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PTSD - Post Traumatic Stress Disorder

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What is PTSD?

Post Traumatic Stress Disorder (PSTD) is a medical condition believed to be caused by the reaction of the brain psychologically exposed to an extreme traumatic situation or event involving an actual or threatened death or serious injury, or witnessing such an event, or hearing about such an event in regard to a family member.

Traumatic events that may cause PTSD symptoms to develop include violent assault, sexual assault, kidnapping, experiencing a disaster, serious car accidents, being a hostage, prisoner of war or concentration camp victim or getting a diagnosis of a life-threatening illness. PTSD can occur at any age, from childhood to old age and traumatic stress can be cumulative over a lifetime. Responses to trauma include feelings of intense fear, helplessness, and/or horror.

Warning Signs of Trauma Related Stress

Individuals who have experienced a traumatic event oftentimes suffer psychological stress related to the incident. In most instances, these are normal reactions to abnormal situations. Individuals who feel they are unable to regain control of their lives, or who experience the following symptoms for more than a month, should consider seeking outside professional mental health assistance.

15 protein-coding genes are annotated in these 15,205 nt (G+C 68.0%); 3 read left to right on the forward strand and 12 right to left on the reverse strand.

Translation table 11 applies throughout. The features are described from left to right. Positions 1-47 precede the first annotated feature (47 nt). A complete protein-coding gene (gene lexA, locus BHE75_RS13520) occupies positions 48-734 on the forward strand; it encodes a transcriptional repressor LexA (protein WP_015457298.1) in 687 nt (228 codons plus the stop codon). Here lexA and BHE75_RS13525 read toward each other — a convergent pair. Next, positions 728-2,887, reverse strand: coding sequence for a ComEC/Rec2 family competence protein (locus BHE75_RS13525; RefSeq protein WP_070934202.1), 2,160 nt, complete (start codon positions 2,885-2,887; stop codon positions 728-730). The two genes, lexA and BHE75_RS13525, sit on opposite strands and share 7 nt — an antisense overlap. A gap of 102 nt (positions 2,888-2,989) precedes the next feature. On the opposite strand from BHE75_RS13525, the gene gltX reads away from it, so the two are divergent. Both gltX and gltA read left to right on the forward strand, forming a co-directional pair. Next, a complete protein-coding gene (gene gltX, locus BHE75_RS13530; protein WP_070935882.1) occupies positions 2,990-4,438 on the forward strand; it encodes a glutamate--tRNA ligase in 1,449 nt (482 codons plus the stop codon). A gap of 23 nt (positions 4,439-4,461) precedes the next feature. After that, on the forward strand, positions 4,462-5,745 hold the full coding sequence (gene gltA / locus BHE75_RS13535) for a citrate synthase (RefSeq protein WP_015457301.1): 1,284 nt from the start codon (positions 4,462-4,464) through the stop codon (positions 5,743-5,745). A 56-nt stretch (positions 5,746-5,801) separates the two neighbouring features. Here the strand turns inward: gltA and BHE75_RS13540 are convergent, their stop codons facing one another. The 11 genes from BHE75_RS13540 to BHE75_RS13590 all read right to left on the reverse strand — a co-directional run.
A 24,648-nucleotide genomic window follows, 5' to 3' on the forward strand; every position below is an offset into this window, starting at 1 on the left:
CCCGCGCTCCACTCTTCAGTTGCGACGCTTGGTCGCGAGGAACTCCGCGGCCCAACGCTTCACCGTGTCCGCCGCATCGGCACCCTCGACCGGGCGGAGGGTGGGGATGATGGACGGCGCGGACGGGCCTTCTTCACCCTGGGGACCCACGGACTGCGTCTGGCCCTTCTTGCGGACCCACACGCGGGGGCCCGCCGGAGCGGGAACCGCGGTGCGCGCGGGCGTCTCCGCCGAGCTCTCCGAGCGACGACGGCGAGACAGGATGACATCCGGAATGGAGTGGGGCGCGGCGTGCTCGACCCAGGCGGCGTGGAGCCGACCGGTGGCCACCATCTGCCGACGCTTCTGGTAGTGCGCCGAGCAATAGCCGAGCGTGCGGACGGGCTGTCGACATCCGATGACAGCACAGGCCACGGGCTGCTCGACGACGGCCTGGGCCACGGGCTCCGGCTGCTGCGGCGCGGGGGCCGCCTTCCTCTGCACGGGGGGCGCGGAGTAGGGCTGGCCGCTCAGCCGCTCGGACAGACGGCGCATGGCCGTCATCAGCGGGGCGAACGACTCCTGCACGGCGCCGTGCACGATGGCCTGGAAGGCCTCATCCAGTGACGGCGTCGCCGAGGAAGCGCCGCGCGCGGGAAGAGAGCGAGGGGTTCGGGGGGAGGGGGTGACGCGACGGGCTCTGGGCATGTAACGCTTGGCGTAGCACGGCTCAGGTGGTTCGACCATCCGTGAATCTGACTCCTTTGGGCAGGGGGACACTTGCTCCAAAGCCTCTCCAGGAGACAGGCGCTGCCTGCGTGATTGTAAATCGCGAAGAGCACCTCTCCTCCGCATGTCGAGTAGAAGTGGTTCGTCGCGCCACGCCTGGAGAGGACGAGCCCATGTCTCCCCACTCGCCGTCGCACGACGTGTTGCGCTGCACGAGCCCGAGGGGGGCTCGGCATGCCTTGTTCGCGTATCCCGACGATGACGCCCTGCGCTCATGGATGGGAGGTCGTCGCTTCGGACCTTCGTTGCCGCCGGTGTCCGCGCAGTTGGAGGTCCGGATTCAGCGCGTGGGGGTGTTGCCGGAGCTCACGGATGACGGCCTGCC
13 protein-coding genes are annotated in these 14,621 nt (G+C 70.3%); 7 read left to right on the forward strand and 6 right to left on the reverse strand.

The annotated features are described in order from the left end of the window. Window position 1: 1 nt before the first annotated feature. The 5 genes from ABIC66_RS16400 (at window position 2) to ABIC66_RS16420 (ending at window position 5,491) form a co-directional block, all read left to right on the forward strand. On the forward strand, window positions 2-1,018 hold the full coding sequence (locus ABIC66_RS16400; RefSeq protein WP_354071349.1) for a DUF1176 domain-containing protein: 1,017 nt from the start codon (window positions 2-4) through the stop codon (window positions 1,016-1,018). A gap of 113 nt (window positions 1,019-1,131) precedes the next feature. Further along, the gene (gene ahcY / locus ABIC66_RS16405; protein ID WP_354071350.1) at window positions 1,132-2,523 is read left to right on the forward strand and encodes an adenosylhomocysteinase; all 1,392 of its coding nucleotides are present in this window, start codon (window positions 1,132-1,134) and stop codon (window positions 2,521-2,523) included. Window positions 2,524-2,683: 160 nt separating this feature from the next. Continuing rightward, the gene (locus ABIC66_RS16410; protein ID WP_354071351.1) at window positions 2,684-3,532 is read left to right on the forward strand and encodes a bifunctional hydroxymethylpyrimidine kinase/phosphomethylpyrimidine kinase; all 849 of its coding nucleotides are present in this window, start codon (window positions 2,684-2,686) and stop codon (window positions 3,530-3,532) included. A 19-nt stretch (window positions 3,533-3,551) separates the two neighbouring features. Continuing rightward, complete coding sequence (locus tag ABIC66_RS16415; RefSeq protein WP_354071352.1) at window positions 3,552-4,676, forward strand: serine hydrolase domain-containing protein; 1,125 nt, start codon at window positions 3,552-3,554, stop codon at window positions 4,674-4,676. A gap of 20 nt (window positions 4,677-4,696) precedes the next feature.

Symptoms to watch out for:

Myths and Facts about PTSD

by Harold Cohen, Ph.D.

April 8, 2006

Myth: PTSD is only seen in people with “weak characters” who are unable to cope with difficult situations in the same way that most of us do.

Fact: PTSD is a human response to markedly abnormal situations, and it involves specific chemical changes in the brain that occur in response to a person experiencing a traumatic event. Many of the symptoms of PTSD seem to be a direct result of such brain changes.

Myth: All of us have been through frightening experiences and have at least one symptom of PTSD as a result of that experience.

Fact: Although memories of frightening experiences may be similar to symptoms of PTSD (e.g., vivid memories), most persons do not have the severity of symptoms or impairment associated with PTSD. The specific brain-based responses seen in PTSD differ from those seen in normal anxiety. Similarly, the experiences of normal anxiety and of PTSD are markedly different.

Myth: Stress reactions to trauma exist, but these should not be considered as a serious medical problem.

Fact: PTSD is a medical disorder that can sometimes cause serious disability. Persons with PTSD often also have co-occurring mood, anxiety, and substance-related disorders. In addition, these people may have significant difficulty at their job, in their personal relationships, or other social interactions.

Resource Links

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